And I always feel badly for the Prince, stuck with these two unruly problem families who will not live in peace. I'd have confiscated their lands and banished the lot of them from Verona. All are punished indeed.

And I realized while watching this that there is one song I do know all the lyrics to. Shocking, I know, and probably even odder that it is the song from this film: " What is a Youth."

Wednesday, July 20, 2011

Hollywood Collectors Show July 2011

I really wanted to meet Ernest Borgnine, so I attended the Hollywood Collectors Show last Saturday. He's in so many of my favorite movies: The Dirty Dozen, Flight of the Phoenix, The Vikings, The Wild Bunch, among many others. He popped up in my favorite movies more often than my "favorite" actors did! And I can't think of a time when he wasn't part of my movie-watching experiences. So, I got to meet him and thank him in person for all the wonderful years of performances he has given us. He was very nice, gracious, and funny. He laughs a lot! I know he's 94 now, but he sure doesn't act it! I got his autograph on his biography, which I'm really looking forward to reading. It was an honor to meet him in person.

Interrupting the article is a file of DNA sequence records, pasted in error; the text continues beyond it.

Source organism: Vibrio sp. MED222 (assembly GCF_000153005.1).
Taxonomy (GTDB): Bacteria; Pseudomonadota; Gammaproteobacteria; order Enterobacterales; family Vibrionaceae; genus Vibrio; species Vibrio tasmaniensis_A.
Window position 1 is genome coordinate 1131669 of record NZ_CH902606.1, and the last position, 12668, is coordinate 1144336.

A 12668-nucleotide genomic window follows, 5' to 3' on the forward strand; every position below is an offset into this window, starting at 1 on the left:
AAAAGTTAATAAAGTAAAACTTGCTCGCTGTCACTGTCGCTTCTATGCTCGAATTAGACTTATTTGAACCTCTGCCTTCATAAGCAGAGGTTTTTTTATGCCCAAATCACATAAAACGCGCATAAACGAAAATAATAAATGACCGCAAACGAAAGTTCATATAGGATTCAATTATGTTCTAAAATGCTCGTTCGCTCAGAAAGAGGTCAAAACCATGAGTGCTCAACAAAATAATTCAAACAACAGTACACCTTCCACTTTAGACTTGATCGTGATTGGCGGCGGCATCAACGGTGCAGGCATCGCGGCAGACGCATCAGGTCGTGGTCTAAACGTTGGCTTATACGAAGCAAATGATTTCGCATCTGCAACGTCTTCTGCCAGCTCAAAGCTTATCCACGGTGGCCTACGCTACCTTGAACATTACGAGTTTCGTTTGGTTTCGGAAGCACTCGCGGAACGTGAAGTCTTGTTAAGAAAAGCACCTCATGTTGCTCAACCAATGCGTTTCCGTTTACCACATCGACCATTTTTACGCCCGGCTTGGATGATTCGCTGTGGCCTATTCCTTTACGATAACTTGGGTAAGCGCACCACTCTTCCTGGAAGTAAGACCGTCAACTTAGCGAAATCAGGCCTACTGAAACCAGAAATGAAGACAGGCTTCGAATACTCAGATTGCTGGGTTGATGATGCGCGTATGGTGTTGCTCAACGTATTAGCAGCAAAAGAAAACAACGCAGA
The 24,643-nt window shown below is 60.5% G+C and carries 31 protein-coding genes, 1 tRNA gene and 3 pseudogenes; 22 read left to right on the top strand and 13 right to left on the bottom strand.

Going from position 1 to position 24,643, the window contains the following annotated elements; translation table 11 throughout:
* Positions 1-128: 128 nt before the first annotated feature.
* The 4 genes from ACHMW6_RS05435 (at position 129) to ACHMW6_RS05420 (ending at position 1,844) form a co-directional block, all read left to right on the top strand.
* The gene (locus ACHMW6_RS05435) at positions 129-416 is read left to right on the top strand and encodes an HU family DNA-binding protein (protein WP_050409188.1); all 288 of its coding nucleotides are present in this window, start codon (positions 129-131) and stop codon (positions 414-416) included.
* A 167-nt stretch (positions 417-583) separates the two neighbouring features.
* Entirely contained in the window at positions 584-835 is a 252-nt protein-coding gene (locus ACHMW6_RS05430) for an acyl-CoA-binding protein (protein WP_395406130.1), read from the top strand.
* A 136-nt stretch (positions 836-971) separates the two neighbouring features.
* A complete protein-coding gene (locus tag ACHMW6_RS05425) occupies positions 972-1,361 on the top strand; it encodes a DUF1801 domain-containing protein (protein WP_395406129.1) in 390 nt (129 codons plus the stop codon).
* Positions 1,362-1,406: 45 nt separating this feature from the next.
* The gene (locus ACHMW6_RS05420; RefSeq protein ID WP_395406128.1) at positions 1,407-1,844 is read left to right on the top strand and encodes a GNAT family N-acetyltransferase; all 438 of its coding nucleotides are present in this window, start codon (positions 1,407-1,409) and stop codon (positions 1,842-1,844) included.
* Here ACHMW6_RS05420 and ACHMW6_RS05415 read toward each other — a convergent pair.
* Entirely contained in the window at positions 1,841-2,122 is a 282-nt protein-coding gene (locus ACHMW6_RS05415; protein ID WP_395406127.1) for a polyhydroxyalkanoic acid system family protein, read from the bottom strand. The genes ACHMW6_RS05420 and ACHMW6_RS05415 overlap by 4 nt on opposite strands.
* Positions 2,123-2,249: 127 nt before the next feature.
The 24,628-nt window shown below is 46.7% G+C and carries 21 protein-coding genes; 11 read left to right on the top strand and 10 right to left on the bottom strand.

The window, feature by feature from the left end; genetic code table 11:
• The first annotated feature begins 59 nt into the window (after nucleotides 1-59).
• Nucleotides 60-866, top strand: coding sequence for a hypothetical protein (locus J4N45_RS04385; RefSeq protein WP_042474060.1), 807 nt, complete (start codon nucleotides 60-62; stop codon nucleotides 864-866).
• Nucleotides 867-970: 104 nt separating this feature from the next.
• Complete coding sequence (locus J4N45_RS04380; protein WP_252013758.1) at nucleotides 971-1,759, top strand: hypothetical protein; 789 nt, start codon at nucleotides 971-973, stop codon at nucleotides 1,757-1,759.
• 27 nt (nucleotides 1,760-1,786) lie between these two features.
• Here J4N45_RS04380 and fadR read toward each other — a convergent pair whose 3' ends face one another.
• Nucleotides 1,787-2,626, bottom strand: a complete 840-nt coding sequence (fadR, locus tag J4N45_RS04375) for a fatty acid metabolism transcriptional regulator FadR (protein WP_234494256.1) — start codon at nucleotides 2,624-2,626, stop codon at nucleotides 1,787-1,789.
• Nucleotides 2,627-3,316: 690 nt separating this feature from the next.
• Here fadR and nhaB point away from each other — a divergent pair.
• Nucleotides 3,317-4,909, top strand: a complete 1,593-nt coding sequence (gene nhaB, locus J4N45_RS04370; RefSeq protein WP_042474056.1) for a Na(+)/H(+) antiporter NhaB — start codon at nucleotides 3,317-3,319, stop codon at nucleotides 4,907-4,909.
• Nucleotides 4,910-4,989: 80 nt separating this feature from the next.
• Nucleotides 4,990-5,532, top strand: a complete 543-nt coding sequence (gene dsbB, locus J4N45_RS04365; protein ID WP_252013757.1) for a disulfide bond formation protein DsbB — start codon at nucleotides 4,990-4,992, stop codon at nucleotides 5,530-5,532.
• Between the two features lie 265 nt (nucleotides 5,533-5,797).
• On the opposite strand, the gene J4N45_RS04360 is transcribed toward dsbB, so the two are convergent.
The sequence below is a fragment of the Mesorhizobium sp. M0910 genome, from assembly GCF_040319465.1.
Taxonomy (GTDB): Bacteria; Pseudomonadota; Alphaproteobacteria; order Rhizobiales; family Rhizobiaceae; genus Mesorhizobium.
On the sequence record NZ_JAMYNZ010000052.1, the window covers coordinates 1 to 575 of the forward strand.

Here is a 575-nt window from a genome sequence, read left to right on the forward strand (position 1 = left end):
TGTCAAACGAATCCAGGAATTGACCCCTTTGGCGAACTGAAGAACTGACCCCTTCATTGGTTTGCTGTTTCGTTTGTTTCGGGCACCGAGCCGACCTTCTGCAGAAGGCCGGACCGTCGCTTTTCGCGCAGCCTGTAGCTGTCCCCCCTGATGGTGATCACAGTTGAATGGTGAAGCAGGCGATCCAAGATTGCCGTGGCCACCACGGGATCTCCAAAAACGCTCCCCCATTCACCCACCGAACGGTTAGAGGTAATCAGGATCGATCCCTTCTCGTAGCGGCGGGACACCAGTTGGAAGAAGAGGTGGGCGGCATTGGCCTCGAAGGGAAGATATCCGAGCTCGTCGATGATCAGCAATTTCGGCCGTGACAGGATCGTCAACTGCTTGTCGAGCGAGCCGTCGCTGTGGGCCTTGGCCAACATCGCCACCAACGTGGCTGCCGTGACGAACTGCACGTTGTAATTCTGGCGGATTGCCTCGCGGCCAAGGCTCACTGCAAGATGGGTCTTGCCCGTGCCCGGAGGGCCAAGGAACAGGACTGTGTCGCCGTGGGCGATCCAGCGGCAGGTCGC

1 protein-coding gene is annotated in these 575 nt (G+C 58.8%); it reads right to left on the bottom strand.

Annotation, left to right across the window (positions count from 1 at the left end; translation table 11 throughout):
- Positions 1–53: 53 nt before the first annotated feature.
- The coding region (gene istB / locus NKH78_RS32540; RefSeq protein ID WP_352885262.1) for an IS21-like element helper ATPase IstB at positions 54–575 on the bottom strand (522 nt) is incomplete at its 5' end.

I also chatted with Ed Asner, who was also very nice, gracious, and very funny. He cracked me up. I think I laughed more waiting in his line than any other time that day! He was eating lunch when I stopped by, and he would growl, "Whaddaya want?" to people in line -- but he couldn't keep a straight face, and he would break into a smile. I told him the first thing I ever saw him in was Voyage to the Bottom of the Sea, and that he made such an impression on me that I never forgot his character's name (Alexi Brynov). Probably because his bad guy character died nastily by drinking sea water, and a gruesome, unusual death was guaranteed to make someone memorable in my young mind. I got a pic from Up signed for my nephew. Mr. Asner was a very cool guy.